Ludum Dare 31
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Ludum Dare 31
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I’m in this time as well, coming together with the guys at Spielmeister in Darmstadt, Germany.

This time I’m using the same game engine stack as the last time, but it’s grown and is now stable :)

The JavaScript based game engine stack:

The ADK for creating native builds using my JIT runtime with OpenGL bindings:

Tools I’ll use:
– Chromium for rapid prototyping the games in the Browser
– The lycheeJS-adk for creating the native builds later
– Google Music for keepin’ up the coding flow while listening to Glitch Mob!
– Milkytracker for tracking sounds and music
– VIM as my preferred IDE (nothing faster than that)
– GIMP for creating images

That’s it. Let the games begin!

Post-Mortem work on Immune system game

Posted by
Tuesday, April 24th, 2012 6:39 am

Well, yesterday I decided to do post-mortem work on my immune system game RTS game.

Currently, I have only one campaign level – but I did a lot of refactoring in the game logic code.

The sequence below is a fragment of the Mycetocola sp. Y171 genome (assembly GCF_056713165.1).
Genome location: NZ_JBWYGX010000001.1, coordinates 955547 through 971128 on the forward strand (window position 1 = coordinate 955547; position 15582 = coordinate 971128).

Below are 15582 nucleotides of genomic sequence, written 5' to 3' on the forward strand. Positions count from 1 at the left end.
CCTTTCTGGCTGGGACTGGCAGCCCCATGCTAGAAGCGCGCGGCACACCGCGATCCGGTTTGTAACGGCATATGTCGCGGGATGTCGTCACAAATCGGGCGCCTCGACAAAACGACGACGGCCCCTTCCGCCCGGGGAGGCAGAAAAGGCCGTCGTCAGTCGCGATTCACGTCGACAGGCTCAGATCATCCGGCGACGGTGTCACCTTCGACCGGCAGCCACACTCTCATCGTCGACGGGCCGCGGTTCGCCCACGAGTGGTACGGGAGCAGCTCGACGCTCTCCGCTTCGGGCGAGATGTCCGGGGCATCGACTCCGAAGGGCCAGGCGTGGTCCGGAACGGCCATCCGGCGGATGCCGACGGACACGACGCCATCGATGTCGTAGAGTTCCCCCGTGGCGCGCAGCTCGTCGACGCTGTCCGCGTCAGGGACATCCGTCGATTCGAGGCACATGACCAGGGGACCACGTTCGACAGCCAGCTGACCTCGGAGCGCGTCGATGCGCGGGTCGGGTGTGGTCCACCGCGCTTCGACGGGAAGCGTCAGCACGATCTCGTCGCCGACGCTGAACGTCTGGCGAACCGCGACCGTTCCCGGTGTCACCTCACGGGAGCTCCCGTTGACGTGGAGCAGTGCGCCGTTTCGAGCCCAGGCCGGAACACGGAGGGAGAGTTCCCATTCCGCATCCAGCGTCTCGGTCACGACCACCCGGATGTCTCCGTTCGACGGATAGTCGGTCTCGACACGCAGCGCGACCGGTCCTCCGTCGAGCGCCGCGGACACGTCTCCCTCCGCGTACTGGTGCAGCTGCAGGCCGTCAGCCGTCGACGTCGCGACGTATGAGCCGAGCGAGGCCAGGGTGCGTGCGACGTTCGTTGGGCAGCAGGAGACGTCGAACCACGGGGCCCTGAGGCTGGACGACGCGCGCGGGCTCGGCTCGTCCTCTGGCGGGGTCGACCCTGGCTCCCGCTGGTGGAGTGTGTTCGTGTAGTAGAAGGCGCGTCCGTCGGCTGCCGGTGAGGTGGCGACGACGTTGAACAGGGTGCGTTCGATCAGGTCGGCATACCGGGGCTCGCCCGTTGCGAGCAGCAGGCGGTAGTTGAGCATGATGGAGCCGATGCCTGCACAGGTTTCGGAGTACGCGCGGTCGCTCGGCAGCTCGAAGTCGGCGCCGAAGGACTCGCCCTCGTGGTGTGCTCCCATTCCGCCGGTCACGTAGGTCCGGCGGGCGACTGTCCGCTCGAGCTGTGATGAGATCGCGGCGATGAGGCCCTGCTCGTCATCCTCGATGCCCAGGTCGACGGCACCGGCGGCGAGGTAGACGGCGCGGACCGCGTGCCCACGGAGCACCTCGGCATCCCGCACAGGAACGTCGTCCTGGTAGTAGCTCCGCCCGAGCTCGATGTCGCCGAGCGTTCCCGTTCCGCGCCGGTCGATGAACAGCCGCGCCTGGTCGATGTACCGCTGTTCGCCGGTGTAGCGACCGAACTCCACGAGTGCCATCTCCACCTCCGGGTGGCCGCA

Let me know what you think about it, any hints appreciated :)

The first campaign level shows you how to use the immune team and the supporting leucocytes, so it’s more kind of a tutorial:

The concept of the game:

You can either play the virus team or the immune system team. You (currently) have two Computer players taking part in the game. One is neutral and controlled passively by the Immune System. This neutral Computer is the one that controls the leucocytes that are controlled by the interleucines (produced by the immune’s globulines) and will attack the cells that are under control by the virus team. The viruses team advantage is that their spawn rate is higher than the spawn rate of the immune system and that they are much stronger than globulines (but weaker than leucocytes).

The immune system player is the one that is defensive, but he can also attack with “Blitzkrieg” strategy and making the virus team busy whilst using his leucocytes bonus.

The virus player is the one that is aggressive, he is the one that has to infect as much cells as possible. The more time he has, the stronger he gets and the harder it is for the counterpart to eliminate the virus player.

Taking further the concept:

What I wanted to achieve is a more realistic RTS game that is balanced and has a tech tree with different units. So, for example, the cell will have different “buildings” inside:
The nucleolus: This is the one that is producing the DNA, splitting and results in “more units” if upgraded